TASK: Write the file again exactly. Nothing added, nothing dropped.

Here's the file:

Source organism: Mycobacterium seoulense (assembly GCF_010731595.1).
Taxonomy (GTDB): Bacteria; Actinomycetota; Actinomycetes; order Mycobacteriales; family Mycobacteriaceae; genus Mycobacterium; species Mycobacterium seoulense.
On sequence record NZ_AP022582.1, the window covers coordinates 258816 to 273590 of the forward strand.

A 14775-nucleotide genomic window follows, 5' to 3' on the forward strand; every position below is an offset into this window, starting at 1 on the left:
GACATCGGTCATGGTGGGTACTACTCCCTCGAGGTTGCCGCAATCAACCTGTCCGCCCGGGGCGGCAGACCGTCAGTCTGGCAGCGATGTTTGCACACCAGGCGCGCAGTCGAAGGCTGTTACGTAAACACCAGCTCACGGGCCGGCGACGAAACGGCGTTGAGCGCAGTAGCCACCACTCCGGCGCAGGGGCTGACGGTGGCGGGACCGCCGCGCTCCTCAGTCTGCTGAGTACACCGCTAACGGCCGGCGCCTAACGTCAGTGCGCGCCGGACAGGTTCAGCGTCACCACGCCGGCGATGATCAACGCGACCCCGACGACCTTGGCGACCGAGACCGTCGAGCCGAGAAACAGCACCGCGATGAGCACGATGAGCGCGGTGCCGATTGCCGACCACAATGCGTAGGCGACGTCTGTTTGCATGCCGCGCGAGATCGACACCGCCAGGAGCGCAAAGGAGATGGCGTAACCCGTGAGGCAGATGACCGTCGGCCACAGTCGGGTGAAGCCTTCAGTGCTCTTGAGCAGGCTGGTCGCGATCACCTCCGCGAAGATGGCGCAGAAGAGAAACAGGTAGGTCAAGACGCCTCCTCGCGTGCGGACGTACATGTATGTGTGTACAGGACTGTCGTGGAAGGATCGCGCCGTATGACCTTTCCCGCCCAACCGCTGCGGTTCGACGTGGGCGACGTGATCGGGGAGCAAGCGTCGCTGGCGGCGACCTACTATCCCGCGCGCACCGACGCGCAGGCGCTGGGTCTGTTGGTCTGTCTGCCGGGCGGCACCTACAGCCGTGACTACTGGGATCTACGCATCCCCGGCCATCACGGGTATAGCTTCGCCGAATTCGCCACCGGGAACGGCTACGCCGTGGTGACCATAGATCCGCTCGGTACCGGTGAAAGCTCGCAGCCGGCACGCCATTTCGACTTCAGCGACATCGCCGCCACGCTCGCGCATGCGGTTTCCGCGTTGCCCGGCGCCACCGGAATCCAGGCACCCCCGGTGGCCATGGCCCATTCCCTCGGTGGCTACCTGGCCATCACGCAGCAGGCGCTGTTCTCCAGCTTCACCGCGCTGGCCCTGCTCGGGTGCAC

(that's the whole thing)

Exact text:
Source organism: Mycobacterium seoulense (assembly GCF_010731595.1).
Taxonomy (GTDB): Bacteria; Actinomycetota; Actinomycetes; order Mycobacteriales; family Mycobacteriaceae; genus Mycobacterium; species Mycobacterium seoulense.
On sequence record NZ_AP022582.1, the window covers coordinates 258816 to 273590 of the forward strand.

A 14775-nucleotide genomic window follows, 5' to 3' on the forward strand; every position below is an offset into this window, starting at 1 on the left:
GACATCGGTCATGGTGGGTACTACTCCCTCGAGGTTGCCGCAATCAACCTGTCCGCCCGGGGCGGCAGACCGTCAGTCTGGCAGCGATGTTTGCACACCAGGCGCGCAGTCGAAGGCTGTTACGTAAACACCAGCTCACGGGCCGGCGACGAAACGGCGTTGAGCGCAGTAGCCACCACTCCGGCGCAGGGGCTGACGGTGGCGGGACCGCCGCGCTCCTCAGTCTGCTGAGTACACCGCTAACGGCCGGCGCCTAACGTCAGTGCGCGCCGGACAGGTTCAGCGTCACCACGCCGGCGATGATCAACGCGACCCCGACGACCTTGGCGACCGAGACCGTCGAGCCGAGAAACAGCACCGCGATGAGCACGATGAGCGCGGTGCCGATTGCCGACCACAATGCGTAGGCGACGTCTGTTTGCATGCCGCGCGAGATCGACACCGCCAGGAGCGCAAAGGAGATGGCGTAACCCGTGAGGCAGATGACCGTCGGCCACAGTCGGGTGAAGCCTTCAGTGCTCTTGAGCAGGCTGGTCGCGATCACCTCCGCGAAGATGGCGCAGAAGAGAAACAGGTAGGTCAAGACGCCTCCTCGCGTGCGGACGTACATGTATGTGTGTACAGGACTGTCGTGGAAGGATCGCGCCGTATGACCTTTCCCGCCCAACCGCTGCGGTTCGACGTGGGCGACGTGATCGGGGAGCAAGCGTCGCTGGCGGCGACCTACTATCCCGCGCGCACCGACGCGCAGGCGCTGGGTCTGTTGGTCTGTCTGCCGGGCGGCACCTACAGCCGTGACTACTGGGATCTACGCATCCCCGGCCATCACGGGTATAGCTTCGCCGAATTCGCCACCGGGAACGGCTACGCCGTGGTGACCATAGATCCGCTCGGTACCGGTGAAAGCTCGCAGCCGGCACGCCATTTCGACTTCAGCGACATCGCCGCCACGCTCGCGCATGCGGTTTCCGCGTTGCCCGGCGCCACCGGAATCCAGGCACCCCCGGTGGCCATGGCCCATTCCCTCGGTGGCTACCTGGCCATCACGCAGCAGGCGCTGTTCTCCAGCTTCACCGCGCTGGCCCTGCTCGGGTGCAC